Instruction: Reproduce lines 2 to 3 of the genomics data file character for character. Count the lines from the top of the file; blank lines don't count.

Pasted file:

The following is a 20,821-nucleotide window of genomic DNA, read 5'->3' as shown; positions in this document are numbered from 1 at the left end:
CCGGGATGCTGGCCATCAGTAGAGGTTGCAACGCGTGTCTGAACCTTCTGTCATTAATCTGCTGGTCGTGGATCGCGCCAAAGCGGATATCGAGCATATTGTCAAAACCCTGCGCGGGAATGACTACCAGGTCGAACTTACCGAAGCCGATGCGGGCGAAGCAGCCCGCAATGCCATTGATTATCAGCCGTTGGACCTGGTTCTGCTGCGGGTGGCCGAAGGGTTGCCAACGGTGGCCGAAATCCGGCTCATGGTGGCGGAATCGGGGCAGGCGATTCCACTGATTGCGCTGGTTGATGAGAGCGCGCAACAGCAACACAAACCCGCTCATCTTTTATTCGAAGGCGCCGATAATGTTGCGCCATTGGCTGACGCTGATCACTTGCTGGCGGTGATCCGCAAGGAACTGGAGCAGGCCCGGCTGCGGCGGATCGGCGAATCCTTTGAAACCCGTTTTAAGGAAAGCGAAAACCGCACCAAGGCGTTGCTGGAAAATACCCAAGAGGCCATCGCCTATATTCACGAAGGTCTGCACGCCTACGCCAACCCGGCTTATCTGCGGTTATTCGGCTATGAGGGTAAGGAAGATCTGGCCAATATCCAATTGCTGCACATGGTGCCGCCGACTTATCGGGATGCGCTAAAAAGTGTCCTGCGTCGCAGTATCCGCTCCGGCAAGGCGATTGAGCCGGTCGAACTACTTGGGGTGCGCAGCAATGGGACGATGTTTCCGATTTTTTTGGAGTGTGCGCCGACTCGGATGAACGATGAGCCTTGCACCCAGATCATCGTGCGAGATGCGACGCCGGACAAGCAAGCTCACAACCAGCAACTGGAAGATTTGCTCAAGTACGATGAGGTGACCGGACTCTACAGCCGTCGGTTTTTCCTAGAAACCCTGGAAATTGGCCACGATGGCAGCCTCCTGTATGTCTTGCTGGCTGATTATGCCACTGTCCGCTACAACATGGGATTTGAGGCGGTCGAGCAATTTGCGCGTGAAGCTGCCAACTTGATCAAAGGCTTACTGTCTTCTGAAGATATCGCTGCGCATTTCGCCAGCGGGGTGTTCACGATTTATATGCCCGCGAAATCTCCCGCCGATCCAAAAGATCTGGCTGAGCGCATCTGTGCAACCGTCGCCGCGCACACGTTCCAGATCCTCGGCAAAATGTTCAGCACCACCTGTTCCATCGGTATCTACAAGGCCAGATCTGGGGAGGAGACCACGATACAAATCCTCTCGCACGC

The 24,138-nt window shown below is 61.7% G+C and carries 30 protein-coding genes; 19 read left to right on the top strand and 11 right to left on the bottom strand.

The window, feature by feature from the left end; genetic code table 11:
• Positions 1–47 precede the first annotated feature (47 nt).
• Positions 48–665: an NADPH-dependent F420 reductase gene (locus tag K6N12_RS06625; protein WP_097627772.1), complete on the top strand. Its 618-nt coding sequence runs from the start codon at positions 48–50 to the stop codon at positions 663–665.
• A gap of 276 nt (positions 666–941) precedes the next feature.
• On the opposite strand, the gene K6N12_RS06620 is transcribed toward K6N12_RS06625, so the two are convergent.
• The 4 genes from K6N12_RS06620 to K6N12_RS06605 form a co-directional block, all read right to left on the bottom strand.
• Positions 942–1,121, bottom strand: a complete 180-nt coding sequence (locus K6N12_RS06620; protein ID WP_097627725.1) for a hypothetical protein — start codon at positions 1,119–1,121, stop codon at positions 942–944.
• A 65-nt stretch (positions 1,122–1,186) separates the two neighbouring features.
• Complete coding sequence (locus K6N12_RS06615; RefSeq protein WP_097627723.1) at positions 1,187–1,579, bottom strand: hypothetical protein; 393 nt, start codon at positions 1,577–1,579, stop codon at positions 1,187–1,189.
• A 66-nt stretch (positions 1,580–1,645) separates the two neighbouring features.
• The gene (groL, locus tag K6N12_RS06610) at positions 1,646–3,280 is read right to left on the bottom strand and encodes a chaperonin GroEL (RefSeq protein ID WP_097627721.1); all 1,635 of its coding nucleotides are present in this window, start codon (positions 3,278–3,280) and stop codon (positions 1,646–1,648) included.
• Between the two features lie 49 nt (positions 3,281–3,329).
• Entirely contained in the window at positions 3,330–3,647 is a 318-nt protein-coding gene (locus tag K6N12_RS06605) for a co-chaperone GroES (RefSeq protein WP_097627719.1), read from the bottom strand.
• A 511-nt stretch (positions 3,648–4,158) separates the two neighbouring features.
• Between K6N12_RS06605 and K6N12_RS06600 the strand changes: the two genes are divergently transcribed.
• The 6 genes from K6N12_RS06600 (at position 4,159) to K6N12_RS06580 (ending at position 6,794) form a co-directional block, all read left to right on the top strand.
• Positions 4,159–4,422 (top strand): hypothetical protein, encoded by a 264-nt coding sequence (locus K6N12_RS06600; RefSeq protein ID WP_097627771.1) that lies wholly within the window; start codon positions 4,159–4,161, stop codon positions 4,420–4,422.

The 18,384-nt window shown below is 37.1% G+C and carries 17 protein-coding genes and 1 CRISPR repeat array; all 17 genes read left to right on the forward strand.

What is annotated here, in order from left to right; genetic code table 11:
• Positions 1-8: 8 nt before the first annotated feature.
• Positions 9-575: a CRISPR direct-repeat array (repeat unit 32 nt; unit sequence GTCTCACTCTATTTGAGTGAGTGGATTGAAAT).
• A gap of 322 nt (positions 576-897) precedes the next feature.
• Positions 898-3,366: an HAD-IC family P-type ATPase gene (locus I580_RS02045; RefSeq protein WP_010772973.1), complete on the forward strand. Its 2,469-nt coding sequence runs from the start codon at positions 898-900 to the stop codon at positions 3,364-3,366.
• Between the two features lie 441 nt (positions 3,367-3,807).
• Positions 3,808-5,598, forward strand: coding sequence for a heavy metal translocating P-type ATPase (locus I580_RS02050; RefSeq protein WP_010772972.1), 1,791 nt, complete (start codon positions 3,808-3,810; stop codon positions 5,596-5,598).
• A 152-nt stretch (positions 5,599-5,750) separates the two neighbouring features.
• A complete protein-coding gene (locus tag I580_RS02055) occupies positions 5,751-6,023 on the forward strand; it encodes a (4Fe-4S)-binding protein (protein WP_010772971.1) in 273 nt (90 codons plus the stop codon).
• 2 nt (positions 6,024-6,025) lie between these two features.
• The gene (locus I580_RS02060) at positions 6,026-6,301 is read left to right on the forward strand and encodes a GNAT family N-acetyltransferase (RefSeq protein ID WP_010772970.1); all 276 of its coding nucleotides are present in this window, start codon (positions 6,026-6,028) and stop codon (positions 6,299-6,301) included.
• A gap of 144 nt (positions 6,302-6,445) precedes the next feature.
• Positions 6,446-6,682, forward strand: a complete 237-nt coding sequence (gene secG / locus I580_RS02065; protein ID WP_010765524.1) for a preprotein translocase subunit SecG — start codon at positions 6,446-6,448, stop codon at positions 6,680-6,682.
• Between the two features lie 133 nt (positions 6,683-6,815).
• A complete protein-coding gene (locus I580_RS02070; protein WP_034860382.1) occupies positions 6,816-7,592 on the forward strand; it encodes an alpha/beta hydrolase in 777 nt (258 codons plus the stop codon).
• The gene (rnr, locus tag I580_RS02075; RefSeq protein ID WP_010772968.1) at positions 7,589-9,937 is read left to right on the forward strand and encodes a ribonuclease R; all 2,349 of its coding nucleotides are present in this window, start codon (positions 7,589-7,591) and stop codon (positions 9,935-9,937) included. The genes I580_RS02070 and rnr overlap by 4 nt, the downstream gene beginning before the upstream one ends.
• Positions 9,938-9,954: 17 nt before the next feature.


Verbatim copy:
CCGGGATGCTGGCCATCAGTAGAGGTTGCAACGCGTGTCTGAACCTTCTGTCATTAATCTGCTGGTCGTGGATCGCGCCAAAGCGGATATCGAGCATATTGTCAAAACCCTGCGCGGGAATGACTACCAGGTCGAACTTACCGAAGCCGATGCGGGCGAAGCAGCCCGCAATGCCATTGATTATCAGCCGTTGGACCTGGTTCTGCTGCGGGTGGCCGAAGGGTTGCCAACGGTGGCCGAAATCCGGCTCATGGTGGCGGAATCGGGGCAGGCGATTCCACTGATTGCGCTGGTTGATGAGAGCGCGCAACAGCAACACAAACCCGCTCATCTTTTATTCGAAGGCGCCGATAATGTTGCGCCATTGGCTGACGCTGATCACTTGCTGGCGGTGATCCGCAAGGAACTGGAGCAGGCCCGGCTGCGGCGGATCGGCGAATCCTTTGAAACCCGTTTTAAGGAAAGCGAAAACCGCACCAAGGCGTTGCTGGAAAATACCCAAGAGGCCATCGCCTATATTCACGAAGGTCTGCACGCCTACGCCAACCCGGCTTATCTGCGGTTATTCGGCTATGAGGGTAAGGAAGATCTGGCCAATATCCAATTGCTGCACATGGTGCCGCCGACTTATCGGGATGCGCTAAAAAGTGTCCTGCGTCGCAGTATCCGCTCCGGCAAGGCGATTGAGCCGGTCGAACTACTTGGGGTGCGCAGCAATGGGACGATGTTTCCGATTTTTTTGGAGTGTGCGCCGACTCGGATGAACGATGAGCCTTGCACCCAGATCATCGTGCGAGATGCGACGCCGGACAAGCAAGCTCACAACCAGCAACTGGAAGATTTGCTCAAGTACGATGAGGTGACCGGACTCTACAGCCGTCGGTTTTTCCTAGAAACCCTGGAAATTGGCCACGATGGCAGCCTCCTGTATGTCTTGCTGGCTGATTATGCCACTGTCCGCTACAACATGGGATTTGAGGCGGTCGAGCAATTTGCGCGTGAAGCTGCCAACTTGATCAAAGGCTTACTGTCTTCTGAAGATATCGCTGCGCATTTCGCCAGCGGGGTGTTCACGATTTATATGCCCGCGAAATCTCCCGCCGATCCAAAAGATCTGGCTGAGCGCATCTGTGCAACCGTCGCCGCGCACACGTTCCAGATCCTCGGCAAAATGTTCAGCACCACCTGTTCCATCGGTATCTACAAGGCCAGATCTGGGGAGGAGACCACGATACAAATCCTCTCGCACGC

The 24,138-nt window shown below is 61.7% G+C and carries 30 protein-coding genes; 19 read left to right on the top strand and 11 right to left on the bottom strand.